Pete Smith

Terrestrial sinks are not permanent. If a land management or land use change is reversed, the carbon accumulated will be lost. New C stocks, once established, need to be preserved in perpetuity. A number of current biosphere C stocks are vulnerable to current and future climatic change and human activity. Because losses from these will militate against activities to increase sink strength in the future, potential carbon losses from land need to be considered when estimating the potential for increasing land carbon sinks.

Under the Kyoto Protocol, sinks include those arising from afforestation and reforestation (deforestation also needs to be accounted for), forest management, cropland management, grazing land management, and revegetation. Estimates for the sequestration potential of these activities range from about 30 to 80 grams of carbon per square meter per year (g C m-2 y-1). The best options for enhancing sinks occur where there are co-benefits associated with a sink-enhancing activity—"win-win" management options have the greatest potential for implementation. In many cases the techniques to enhance carbon sinks are well known, but economic and educational constraints present the greatest barriers to their implementation. Terrestrial C sink enhancement needs to be tackled hand-in-hand with related environmental, political, and socioeconomic problems.

Engineered Biological Carbon Sinks on Land— Their Place in the Global C Cycle

During the 1980s and 1990s fossil fuel-combustion and cement production emitted 5.9 petagrams (Pg) C y-1 to the atmosphere, while land use change emitted 12 PgC y-1 (Sabine et al., Chapter 2, this volume). Atmospheric C increased at a rate of 3.2 ±0.1 PgC y-1, the oceans absorbed ~2.3 PgC y-1, and the estimated terrestrial sink was 1.8

The size of the biological terrestrial carbon pools are 2,300 PgC for soil organic car bon and 650 PgC for vegetation (Sabine et al., Chapter 2). The annual fluxes between land and atmosphere (global net primary production [NPP], respiration, and fire) are of the order of 60 PgC y-1 (Sabine et al., Chapter 2). The pool sizes are therefore large compared with both the gross and net annual fluxes of carbon to and from the terrestrial biosphere. Manipulating the size of these terrestrial carbon pools is at the heart of efforts to engineer carbon sinks on land.

Engineered sinks on land are typically designed to replace stocks that were present before human intervention. Historically, for example, soils have lost between 40 and 90 PgC globally through cultivation and disturbance (Schimel 1995; Houghton 1999; Lal 1999) with total system losses closer to 180 PgC (DeFries et al. 1999; Houghton et al. 1999). The engineered soil C sink is therefore replacing the stock lost through earlier human activities. The goal of engineering biological sinks on land is to increase the C stock relative to the current C stock.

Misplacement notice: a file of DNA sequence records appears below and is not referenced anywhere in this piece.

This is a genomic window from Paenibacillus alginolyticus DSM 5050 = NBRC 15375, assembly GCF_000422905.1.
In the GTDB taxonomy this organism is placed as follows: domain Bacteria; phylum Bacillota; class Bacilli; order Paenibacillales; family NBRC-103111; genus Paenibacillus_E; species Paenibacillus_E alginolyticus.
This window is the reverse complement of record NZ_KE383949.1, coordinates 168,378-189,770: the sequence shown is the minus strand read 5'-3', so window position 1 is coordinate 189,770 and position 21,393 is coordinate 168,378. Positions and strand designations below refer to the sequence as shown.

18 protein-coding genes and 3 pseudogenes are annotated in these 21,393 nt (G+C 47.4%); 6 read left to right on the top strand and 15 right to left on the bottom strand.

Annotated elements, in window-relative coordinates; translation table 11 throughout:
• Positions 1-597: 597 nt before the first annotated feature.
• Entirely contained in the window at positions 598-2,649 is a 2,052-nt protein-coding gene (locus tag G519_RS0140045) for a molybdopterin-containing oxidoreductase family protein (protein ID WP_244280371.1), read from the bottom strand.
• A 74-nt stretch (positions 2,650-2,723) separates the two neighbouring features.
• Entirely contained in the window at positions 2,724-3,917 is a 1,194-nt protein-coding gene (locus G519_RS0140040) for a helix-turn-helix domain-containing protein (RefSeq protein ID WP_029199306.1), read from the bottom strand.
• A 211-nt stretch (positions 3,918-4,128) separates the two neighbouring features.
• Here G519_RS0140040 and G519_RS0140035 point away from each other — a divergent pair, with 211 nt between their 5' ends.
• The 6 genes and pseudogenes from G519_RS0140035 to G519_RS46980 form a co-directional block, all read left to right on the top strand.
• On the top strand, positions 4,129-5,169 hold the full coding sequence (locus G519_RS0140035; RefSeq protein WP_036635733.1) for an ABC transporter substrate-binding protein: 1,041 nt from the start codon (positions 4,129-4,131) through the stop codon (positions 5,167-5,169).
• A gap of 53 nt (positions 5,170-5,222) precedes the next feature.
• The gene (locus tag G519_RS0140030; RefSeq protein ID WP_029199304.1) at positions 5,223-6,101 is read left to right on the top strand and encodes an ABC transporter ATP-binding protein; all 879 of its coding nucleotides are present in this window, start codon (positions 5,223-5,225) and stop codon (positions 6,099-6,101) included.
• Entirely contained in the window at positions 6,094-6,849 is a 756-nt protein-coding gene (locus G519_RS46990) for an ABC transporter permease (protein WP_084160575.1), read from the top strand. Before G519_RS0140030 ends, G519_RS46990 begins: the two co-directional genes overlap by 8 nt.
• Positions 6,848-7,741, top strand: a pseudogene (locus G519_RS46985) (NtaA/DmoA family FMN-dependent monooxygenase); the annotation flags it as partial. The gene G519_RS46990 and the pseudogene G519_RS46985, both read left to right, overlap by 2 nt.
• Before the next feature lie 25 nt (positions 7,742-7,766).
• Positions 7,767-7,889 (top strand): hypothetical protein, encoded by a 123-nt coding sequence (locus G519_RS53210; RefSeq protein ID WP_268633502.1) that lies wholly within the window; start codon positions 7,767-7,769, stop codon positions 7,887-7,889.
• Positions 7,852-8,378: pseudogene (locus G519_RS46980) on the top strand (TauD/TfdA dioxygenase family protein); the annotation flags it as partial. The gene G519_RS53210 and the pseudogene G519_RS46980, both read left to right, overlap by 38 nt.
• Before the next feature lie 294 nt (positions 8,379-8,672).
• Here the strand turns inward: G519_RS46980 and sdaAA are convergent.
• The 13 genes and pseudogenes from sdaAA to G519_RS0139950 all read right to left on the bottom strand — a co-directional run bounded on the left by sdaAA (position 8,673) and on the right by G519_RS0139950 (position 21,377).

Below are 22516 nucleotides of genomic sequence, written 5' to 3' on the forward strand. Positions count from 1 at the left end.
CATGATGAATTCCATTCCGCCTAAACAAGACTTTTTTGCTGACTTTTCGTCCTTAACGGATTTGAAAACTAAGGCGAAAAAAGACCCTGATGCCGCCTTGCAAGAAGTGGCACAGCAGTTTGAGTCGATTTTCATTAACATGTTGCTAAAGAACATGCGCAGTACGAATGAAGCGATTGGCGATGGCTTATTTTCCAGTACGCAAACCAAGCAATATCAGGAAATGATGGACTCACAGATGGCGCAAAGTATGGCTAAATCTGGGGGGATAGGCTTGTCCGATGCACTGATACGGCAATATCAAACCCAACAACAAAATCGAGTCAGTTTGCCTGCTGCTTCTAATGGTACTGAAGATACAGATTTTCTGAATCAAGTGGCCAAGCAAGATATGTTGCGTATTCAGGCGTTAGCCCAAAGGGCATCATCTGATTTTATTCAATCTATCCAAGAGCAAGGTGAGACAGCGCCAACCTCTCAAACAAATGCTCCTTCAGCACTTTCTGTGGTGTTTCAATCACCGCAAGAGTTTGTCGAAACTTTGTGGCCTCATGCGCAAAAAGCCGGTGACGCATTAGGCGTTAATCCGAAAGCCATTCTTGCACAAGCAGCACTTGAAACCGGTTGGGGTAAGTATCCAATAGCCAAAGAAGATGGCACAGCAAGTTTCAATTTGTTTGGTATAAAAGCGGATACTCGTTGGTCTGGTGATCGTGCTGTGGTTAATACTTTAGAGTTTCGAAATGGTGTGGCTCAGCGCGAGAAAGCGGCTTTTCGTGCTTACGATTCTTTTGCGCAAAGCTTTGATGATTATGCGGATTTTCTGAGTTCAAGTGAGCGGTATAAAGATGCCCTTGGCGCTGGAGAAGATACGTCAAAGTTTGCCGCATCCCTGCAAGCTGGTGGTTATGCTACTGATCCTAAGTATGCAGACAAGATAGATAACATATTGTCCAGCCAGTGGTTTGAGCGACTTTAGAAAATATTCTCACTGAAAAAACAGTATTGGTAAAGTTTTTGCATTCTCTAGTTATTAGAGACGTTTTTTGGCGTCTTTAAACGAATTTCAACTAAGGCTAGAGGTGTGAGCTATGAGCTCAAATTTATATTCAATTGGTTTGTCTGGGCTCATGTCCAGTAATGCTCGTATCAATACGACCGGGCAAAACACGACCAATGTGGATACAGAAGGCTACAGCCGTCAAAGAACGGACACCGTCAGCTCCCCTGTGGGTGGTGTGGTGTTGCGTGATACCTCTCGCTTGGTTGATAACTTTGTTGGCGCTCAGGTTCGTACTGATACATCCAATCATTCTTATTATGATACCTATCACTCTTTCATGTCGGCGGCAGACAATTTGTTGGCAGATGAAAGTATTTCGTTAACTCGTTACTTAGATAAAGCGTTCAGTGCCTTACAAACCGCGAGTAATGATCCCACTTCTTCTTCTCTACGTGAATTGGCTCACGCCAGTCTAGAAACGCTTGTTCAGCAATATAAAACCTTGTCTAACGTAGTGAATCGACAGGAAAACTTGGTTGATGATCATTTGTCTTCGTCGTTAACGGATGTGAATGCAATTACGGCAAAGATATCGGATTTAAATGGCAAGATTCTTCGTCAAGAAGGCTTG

Biological carbon sinks on land can be engineered by increasing the size of the soil organic carbon or vegetation pools. This is achieved by increasing the net flux of carbon from the atmosphere to the terrestrial biosphere by increasing global NPP, by storing more of the carbon from NPP in the longer-term carbon pools in the soil, or by slowing decomposition. In essence, engineered carbon pools on land rely on either increasing the standing stock of carbon in vegetation or sequestering carbon in soil.

For vegetation carbon sinks, the best (but not the only) option for carbon storage is via tree planting (afforestation, reforestation). For soil carbon sinks, the best options are to increase C stocks in soils that have been depleted in carbon, that is, agricultural soils and degraded soils. Other options are available, and these will be listed later.

Estimates for soil carbon sequestration potential vary widely. Based on studies in European cropland (Smith et al. 2000a), U.S. cropland (Lal et al. 1998), global degraded lands (Lal 2003), and global estimates (Cole et al. 1996; Watson et al. 2000), global soil carbon sequestration potential is estimated to be 0.9 ± 0.3 PgC y-1 (Lal 2004), between one-third and one-quarter of the annual increase in atmospheric carbon levels. Over 50 years, the level of C sequestration suggested by Lal (2004) would restore a large part of the carbon lost from soils historically. Estimates based on Europe and North America by Smith et al. (2000b) suggest a lower potential (one-third to one-half of historical soil C loss over 100 years).

Estimates for the carbon sequestration potential for forests range between about 1 PgC y-1 (the lower figure of IPCC 1997) and 2 PgC y-1 (Trexler 1988 [cited in Metting et al. 1999]), between one-third and two-thirds of the annual increase in atmospheric carbon levels. As well as absorbing CO2 from the atmosphere, a change in the balance between deforestation and afforestation/reforestation would have the added benefit of reducing the net efflux of CO2 to the atmosphere from land use change, that is, it would decrease the size of a current C source as well as increase the size of a potential C sink.

The estimate for total terrestrial C sequestration potential by IPCC (2000) was about 2.5 PgC y-1. This estimate includes sinks from the management of agricultural

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